Commonwealth fisheries active in waters off South Australia include the Commonwealth Trawl Sector (main source of domestic fresh fish for Sydney and Melbourne markets) the Shark Gillnet and Shark Hook Sectors (supplies gummy shark or flake to Melbourne) of the Southern and Eastern Scalefish and Shark Fishery and the Great Australian Bight sector of the Southern and Eastern Scalefish and Shark Fishery harvesting mainly redfish and flathead. The Small Pelagic Fishery (mostly fishmeal for aquaculture and agriculture) also operates in the waters off South Australia.

In 2013–14, South Australia's fisheries product exports were valued at $237 million. The main export products include tuna, Southern rocklobster and abalone. Japan and Vietnam are the major destinations for South Australian fisheries exports, accounting for 50 per cent and 30 per cent of the total value of exports in 2013–14, respectively. Other major export destinations include Hong Kong (14 per cent) and Singapore (2 per cent).

Recreational fishing is popular in South Australia with an estimated 236,000 South Australians (5 years and over) participating in the activity in the 12 months prior to October 2007 [2]. In its survey of recreational fishers in South Australia PIRSA (2010) found that most fishing effort is directed to the Gulf St. Vincent and Kangaroo Island waters (42 per cent), followed by Spencer Gulf (27 per cent), West Coast (11 per cent) and the South East waters (7 per cent). Most (87 per cent) fishing effort occurred in marine waters, including estuaries, and inshore and offshore waters. The remaining 13 per cent of effort was in freshwater activity, with the majority of this effort occurring in the River Murray. The key species caught by recreational fishers include King George whiting, snapper, southern garfish, southern calamari, blue swimmer crab, southern rocklobster, mulloway, blacklip and greenlip abalone, pipi, golden perch and murray cod.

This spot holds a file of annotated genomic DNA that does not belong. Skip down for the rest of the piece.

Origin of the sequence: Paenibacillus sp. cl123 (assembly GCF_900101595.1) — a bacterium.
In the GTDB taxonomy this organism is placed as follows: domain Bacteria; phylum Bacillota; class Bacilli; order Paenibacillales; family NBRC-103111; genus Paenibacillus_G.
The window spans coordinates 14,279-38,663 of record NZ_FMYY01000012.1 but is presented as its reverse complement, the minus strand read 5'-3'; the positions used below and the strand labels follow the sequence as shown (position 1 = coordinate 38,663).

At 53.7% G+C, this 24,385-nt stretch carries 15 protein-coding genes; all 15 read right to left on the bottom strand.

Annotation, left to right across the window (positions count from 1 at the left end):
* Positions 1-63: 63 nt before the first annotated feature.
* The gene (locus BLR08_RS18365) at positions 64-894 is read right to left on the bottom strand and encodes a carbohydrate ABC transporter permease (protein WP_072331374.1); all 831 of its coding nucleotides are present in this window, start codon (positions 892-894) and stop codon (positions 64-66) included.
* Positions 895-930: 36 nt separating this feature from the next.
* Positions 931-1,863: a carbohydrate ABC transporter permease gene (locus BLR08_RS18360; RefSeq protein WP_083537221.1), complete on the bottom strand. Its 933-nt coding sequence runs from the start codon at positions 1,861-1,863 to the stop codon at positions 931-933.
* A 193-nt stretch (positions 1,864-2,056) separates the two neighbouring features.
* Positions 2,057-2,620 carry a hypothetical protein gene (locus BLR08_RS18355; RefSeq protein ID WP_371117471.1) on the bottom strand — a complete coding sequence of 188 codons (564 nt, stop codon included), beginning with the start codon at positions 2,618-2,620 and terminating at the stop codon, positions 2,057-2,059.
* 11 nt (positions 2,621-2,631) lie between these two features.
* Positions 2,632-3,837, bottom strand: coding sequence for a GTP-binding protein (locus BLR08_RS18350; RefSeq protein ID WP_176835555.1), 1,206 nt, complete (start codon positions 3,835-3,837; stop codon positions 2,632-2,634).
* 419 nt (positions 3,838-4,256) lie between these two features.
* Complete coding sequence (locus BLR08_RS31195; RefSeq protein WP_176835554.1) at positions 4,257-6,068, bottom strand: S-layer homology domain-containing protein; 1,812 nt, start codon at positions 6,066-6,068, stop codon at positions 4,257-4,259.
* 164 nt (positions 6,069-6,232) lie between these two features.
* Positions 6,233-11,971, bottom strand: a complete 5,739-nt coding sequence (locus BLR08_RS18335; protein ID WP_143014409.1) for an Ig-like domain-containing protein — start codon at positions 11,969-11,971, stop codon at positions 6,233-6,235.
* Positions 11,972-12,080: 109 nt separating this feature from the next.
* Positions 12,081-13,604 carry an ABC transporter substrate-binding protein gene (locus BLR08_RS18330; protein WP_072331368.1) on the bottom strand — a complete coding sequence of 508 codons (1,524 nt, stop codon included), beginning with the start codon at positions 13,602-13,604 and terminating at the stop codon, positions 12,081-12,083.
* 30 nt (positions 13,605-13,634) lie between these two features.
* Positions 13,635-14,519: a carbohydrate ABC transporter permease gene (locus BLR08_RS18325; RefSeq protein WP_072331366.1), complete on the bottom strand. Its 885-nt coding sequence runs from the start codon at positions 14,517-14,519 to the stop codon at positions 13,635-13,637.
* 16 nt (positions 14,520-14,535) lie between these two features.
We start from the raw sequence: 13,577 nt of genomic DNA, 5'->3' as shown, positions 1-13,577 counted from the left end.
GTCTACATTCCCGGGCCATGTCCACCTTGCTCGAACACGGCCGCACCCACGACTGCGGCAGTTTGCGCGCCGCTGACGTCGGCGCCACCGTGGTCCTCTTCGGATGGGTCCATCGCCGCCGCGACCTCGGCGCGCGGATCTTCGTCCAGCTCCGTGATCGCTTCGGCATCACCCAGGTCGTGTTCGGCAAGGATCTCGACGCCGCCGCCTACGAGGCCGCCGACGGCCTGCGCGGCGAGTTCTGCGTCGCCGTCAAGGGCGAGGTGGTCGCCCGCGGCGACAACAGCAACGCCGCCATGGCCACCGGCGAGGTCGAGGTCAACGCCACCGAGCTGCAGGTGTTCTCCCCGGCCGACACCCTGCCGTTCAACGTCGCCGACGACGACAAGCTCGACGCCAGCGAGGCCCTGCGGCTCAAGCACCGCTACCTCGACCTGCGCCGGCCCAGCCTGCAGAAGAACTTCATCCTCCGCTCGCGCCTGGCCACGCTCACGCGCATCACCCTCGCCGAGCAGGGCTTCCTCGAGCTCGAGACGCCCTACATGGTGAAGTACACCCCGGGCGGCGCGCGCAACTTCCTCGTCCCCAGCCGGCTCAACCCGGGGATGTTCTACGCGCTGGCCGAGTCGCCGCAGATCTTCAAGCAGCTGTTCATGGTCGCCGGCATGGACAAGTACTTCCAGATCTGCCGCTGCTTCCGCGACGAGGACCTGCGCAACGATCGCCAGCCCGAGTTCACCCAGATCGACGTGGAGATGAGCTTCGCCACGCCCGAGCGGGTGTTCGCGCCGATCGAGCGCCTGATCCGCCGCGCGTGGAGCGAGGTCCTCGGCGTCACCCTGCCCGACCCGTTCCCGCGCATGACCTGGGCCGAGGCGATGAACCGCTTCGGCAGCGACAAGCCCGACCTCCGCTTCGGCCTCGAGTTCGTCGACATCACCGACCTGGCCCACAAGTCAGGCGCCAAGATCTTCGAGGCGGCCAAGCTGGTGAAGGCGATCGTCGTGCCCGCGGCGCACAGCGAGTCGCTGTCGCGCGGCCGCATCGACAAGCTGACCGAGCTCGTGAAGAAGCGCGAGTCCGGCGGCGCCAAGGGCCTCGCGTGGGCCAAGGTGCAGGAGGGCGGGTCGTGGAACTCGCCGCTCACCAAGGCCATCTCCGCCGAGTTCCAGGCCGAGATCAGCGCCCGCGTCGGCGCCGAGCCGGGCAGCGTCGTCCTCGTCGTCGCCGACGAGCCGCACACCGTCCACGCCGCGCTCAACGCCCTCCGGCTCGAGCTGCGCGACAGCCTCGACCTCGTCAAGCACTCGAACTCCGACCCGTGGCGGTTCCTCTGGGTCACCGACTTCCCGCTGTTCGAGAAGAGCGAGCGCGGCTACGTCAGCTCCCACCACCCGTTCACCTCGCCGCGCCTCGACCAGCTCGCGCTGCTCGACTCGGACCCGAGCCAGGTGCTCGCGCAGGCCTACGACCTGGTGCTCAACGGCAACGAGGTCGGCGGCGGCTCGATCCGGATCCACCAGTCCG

Forestry sector

In 2010–11, the most recent year for which regional data are available, the total plantation area in the South Australia – South East region was approximately 174,500 hectares, comprised of approximately 57 200 hectares of hardwood plantations, 117,200 hectares of softwood plantations and 100 hectares of other plantations. The main hardwood species planted is blue gum (Eucalyptus globulus) and the main softwood species planted is radiata pine (Pinus radiata). Major timber processing industries are located in Mount Gambier, Nangwarry and Millicent.